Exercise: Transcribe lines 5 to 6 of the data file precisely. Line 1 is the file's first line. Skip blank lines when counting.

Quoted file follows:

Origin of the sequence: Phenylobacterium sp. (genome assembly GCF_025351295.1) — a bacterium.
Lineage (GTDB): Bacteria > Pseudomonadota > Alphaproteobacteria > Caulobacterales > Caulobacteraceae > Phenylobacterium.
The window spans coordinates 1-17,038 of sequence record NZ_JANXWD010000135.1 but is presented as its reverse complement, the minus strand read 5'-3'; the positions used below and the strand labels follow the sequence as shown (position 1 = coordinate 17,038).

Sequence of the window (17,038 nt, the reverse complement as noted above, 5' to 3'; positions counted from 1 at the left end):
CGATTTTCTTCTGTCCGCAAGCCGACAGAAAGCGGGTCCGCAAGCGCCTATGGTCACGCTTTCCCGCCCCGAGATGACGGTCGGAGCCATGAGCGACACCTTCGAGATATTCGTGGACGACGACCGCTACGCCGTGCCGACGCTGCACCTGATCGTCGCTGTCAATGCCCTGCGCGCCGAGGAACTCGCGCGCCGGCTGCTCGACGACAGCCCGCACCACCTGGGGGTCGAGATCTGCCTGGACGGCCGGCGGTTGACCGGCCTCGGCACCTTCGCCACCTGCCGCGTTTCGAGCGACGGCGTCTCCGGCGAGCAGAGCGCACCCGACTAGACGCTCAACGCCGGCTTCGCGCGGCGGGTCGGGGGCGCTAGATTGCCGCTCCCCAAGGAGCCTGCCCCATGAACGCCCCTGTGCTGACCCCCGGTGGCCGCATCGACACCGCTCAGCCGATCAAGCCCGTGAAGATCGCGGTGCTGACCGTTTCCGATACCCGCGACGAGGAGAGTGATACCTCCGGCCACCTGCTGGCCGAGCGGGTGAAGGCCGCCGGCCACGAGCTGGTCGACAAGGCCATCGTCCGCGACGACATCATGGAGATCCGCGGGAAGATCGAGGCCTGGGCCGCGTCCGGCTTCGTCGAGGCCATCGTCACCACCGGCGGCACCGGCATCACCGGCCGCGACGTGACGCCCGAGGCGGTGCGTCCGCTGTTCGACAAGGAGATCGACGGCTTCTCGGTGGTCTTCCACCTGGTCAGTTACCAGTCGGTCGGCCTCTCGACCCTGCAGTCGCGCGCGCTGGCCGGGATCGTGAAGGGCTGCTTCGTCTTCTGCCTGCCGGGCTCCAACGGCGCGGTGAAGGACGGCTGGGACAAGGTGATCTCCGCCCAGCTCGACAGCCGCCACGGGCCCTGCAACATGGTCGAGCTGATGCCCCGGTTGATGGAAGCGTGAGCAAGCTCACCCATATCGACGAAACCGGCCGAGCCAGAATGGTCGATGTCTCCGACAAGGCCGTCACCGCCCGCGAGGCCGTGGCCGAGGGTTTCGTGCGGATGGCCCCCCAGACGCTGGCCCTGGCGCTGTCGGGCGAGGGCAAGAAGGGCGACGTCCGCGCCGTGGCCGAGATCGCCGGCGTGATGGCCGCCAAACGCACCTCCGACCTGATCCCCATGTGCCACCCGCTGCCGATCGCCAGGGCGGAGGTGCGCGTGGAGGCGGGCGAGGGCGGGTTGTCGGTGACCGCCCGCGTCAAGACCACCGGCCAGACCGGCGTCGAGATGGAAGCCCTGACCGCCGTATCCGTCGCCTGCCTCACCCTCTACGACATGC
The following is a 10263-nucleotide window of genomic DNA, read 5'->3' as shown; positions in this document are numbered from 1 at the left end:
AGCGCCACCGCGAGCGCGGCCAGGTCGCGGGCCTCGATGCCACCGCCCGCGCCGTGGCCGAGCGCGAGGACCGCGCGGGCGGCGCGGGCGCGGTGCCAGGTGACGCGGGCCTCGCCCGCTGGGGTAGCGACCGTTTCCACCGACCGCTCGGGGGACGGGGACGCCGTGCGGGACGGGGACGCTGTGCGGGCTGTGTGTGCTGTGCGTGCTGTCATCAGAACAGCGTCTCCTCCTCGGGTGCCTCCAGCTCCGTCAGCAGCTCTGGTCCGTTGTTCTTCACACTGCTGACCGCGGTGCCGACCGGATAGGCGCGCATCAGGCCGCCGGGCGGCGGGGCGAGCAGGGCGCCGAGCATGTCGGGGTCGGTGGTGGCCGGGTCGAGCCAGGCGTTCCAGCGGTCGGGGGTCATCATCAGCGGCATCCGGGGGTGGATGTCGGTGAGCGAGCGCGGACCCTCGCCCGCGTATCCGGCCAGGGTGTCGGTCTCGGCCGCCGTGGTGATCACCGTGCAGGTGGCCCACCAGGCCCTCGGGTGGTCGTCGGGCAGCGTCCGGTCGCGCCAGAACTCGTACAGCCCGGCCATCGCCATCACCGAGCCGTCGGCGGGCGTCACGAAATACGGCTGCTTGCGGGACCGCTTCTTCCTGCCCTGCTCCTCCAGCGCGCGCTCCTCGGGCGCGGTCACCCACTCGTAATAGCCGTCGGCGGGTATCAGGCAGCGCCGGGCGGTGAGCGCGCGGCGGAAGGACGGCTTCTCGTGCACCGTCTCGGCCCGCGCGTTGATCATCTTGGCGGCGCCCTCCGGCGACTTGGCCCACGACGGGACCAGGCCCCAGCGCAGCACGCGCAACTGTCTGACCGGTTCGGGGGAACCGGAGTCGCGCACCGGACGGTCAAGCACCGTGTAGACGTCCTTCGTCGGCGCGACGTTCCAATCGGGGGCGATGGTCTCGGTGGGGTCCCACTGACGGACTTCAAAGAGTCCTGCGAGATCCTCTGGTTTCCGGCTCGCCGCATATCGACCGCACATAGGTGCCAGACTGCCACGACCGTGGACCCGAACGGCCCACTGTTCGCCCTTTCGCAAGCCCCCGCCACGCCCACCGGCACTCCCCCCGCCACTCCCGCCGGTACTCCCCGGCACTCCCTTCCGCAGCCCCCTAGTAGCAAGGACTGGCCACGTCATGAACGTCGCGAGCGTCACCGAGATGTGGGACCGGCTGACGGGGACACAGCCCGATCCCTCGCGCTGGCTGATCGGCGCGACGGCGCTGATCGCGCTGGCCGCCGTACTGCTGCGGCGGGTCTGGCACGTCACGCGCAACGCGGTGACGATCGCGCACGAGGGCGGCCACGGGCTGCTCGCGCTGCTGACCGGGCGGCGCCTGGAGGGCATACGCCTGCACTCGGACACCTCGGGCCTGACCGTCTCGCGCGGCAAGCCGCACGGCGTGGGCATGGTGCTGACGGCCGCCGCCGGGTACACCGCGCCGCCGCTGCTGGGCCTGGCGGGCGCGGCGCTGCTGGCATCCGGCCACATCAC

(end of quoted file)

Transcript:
CGATTTTCTTCTGTCCGCAAGCCGACAGAAAGCGGGTCCGCAAGCGCCTATGGTCACGCTTTCCCGCCCCGAGATGACGGTCGGAGCCATGAGCGACACCTTCGAGATATTCGTGGACGACGACCGCTACGCCGTGCCGACGCTGCACCTGATCGTCGCTGTCAATGCCCTGCGCGCCGAGGAACTCGCGCGCCGGCTGCTCGACGACAGCCCGCACCACCTGGGGGTCGAGATCTGCCTGGACGGCCGGCGGTTGACCGGCCTCGGCACCTTCGCCACCTGCCGCGTTTCGAGCGACGGCGTCTCCGGCGAGCAGAGCGCACCCGACTAGACGCTCAACGCCGGCTTCGCGCGGCGGGTCGGGGGCGCTAGATTGCCGCTCCCCAAGGAGCCTGCCCCATGAACGCCCCTGTGCTGACCCCCGGTGGCCGCATCGACACCGCTCAGCCGATCAAGCCCGTGAAGATCGCGGTGCTGACCGTTTCCGATACCCGCGACGAGGAGAGTGATACCTCCGGCCACCTGCTGGCCGAGCGGGTGAAGGCCGCCGGCCACGAGCTGGTCGACAAGGCCATCGTCCGCGACGACATCATGGAGATCCGCGGGAAGATCGAGGCCTGGGCCGCGTCCGGCTTCGTCGAGGCCATCGTCACCACCGGCGGCACCGGCATCACCGGCCGCGACGTGACGCCCGAGGCGGTGCGTCCGCTGTTCGACAAGGAGATCGACGGCTTCTCGGTGGTCTTCCACCTGGTCAGTTACCAGTCGGTCGGCCTCTCGACCCTGCAGTCGCGCGCGCTGGCCGGGATCGTGAAGGGCTGCTTCGTCTTCTGCCTGCCGGGCTCCAACGGCGCGGTGAAGGACGGCTGGGACAAGGTGATCTCCGCCCAGCTCGACAGCCGCCACGGGCCCTGCAACATGGTCGAGCTGATGCCCCGGTTGATGGAAGCGTGAGCAAGCTCACCCATATCGACGAAACCGGCCGAGCCAGAATGGTCGATGTCTCCGACAAGGCCGTCACCGCCCGCGAGGCCGTGGCCGAGGGTTTCGTGCGGATGGCCCCCCAGACGCTGGCCCTGGCGCTGTCGGGCGAGGGCAAGAAGGGCGACGTCCGCGCCGTGGCCGAGATCGCCGGCGTGATGGCCGCCAAACGCACCTCCGACCTGATCCCCATGTGCCACCCGCTGCCGATCGCCAGGGCGGAGGTGCGCGTGGAGGCGGGCGAGGGCGGGTTGTCGGTGACCGCCCGCGTCAAGACCACCGGCCAGACCGGCGTCGAGATGGAAGCCCTGACCGCCGTATCCGTCGCCTGCCTCACCCTCTACGACATGC
The following is a 10263-nucleotide window of genomic DNA, read 5'->3' as shown; positions in this document are numbered from 1 at the left end: